Academic Excellence Workshop (AEW) program SEES students participate in this program to improve their grades; it is not a remedial program. Our data show that those students who participate in AEWs increase their grade by about 0.5 above class average.


Since 1999, the SEES program has received significant external funding from agencies such as the National Institutes of Health (NIH), the National Science Foundation (NSF), The California Endowment Foundation, The California Wellness Foundation, the Howard Hughes Medical Institute (HHMI), and the Department of Education: Womens Educational Equity Act (WEEA).

External funding for the SEES program during the current academic year are the following:
The California Wellness, $70,000; HHMI, $40,000; WEEA $60,000; NSF, $10,000 giving a total of $180,000.

Minority Opinion NA out of NA faculty/staff : NA
Minority Explanation N.A.

Recommendation 6
Department University Development
Consensus Opinion 12 out of 12 faculty/staff : Pro
Consensus Explanation It is clear that CEIS is already moving in the proposed direction. Our major concerns moving forward with this are that this does not negatively impact accreditation, and that the mission, goals, and objectives of the new School of Education be refined so it will become a stronger, more specialized school in it's own right. When these are taken into account we should see increased funding (private and public) for the new school and it's programs.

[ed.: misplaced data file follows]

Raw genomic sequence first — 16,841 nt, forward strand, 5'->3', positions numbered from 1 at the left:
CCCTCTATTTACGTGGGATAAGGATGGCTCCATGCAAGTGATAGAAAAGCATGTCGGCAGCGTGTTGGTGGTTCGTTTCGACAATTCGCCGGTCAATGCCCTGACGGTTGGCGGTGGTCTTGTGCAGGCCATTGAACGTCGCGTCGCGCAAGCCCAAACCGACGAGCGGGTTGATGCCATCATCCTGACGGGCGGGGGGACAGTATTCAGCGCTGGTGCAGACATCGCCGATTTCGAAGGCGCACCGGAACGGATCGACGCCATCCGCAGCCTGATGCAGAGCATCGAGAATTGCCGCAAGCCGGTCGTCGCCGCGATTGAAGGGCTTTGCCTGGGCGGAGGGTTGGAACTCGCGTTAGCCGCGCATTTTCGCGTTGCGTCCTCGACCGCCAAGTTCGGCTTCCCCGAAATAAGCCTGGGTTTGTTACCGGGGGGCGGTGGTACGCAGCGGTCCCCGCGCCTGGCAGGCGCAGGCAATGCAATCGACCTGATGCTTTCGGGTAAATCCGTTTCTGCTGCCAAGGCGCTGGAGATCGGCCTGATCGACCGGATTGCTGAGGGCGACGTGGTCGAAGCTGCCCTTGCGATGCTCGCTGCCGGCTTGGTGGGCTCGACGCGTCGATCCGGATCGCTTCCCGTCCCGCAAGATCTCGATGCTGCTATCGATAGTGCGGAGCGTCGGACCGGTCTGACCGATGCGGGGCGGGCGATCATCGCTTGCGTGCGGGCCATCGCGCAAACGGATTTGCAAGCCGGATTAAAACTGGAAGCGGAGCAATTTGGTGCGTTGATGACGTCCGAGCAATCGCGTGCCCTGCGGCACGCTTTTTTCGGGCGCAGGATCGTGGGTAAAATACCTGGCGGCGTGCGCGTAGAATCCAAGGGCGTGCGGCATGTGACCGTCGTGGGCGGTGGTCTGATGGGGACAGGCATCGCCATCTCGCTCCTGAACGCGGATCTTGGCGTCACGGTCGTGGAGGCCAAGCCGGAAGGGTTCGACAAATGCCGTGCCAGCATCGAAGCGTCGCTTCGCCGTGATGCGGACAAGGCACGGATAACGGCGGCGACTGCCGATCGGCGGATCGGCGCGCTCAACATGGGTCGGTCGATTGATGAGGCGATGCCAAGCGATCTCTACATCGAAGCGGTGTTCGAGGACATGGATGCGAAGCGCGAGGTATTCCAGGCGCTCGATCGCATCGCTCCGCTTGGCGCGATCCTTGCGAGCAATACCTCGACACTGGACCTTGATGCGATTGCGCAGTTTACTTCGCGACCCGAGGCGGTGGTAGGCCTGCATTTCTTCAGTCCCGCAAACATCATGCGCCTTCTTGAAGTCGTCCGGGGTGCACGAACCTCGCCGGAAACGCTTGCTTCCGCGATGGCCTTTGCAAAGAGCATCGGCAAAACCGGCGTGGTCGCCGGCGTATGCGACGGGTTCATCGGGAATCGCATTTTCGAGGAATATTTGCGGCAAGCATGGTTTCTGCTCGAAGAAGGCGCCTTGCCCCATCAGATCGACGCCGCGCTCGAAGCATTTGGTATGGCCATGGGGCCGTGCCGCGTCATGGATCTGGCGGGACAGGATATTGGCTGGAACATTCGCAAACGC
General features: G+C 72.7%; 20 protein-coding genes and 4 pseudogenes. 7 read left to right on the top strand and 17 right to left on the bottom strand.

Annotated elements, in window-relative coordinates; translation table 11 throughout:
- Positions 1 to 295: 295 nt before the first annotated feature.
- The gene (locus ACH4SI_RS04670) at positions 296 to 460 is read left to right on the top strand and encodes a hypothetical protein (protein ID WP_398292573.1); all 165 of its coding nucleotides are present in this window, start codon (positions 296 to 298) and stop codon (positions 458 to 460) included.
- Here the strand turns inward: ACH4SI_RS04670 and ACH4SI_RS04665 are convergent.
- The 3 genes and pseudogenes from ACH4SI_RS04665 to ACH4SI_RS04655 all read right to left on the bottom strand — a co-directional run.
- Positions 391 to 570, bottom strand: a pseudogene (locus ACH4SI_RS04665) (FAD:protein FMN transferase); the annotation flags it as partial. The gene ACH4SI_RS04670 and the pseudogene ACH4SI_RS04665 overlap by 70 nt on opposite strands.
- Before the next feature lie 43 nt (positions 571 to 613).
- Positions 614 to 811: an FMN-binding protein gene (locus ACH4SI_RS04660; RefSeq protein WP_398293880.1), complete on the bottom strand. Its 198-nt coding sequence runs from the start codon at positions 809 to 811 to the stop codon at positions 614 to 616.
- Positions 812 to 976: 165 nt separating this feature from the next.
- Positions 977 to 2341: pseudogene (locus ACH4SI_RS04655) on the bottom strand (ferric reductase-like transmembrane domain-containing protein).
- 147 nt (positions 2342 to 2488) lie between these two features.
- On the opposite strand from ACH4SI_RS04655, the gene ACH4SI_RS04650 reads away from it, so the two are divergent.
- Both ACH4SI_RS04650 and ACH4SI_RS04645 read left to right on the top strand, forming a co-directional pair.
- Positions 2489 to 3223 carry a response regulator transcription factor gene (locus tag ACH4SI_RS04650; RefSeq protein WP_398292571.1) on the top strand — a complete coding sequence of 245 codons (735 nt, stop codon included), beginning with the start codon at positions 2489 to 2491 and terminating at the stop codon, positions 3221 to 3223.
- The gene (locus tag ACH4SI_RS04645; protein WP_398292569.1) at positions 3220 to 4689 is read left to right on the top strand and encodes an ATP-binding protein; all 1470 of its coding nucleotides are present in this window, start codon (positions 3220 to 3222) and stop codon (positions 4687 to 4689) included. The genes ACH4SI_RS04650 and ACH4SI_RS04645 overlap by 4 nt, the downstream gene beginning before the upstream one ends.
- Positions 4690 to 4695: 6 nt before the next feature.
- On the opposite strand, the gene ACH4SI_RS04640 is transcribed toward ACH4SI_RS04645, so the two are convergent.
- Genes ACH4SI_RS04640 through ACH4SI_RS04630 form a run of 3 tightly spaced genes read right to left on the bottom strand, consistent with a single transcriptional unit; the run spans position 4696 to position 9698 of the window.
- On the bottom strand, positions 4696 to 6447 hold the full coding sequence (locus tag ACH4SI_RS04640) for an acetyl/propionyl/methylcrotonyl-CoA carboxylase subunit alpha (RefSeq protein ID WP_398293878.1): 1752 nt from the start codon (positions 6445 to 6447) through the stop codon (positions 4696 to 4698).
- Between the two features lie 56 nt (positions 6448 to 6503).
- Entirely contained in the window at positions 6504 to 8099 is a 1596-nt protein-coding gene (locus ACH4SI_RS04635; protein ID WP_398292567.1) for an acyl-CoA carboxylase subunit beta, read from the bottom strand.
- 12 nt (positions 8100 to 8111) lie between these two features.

Minority Opinion NA out of NA faculty/staff : With modifications
Minority Explanation

Recommendations not submitted through the forms are available in this folder. They mainly consist of Microsoft Word or Adobe Acrobat documents. If none were submitted for this recommendation, the folder will be empty.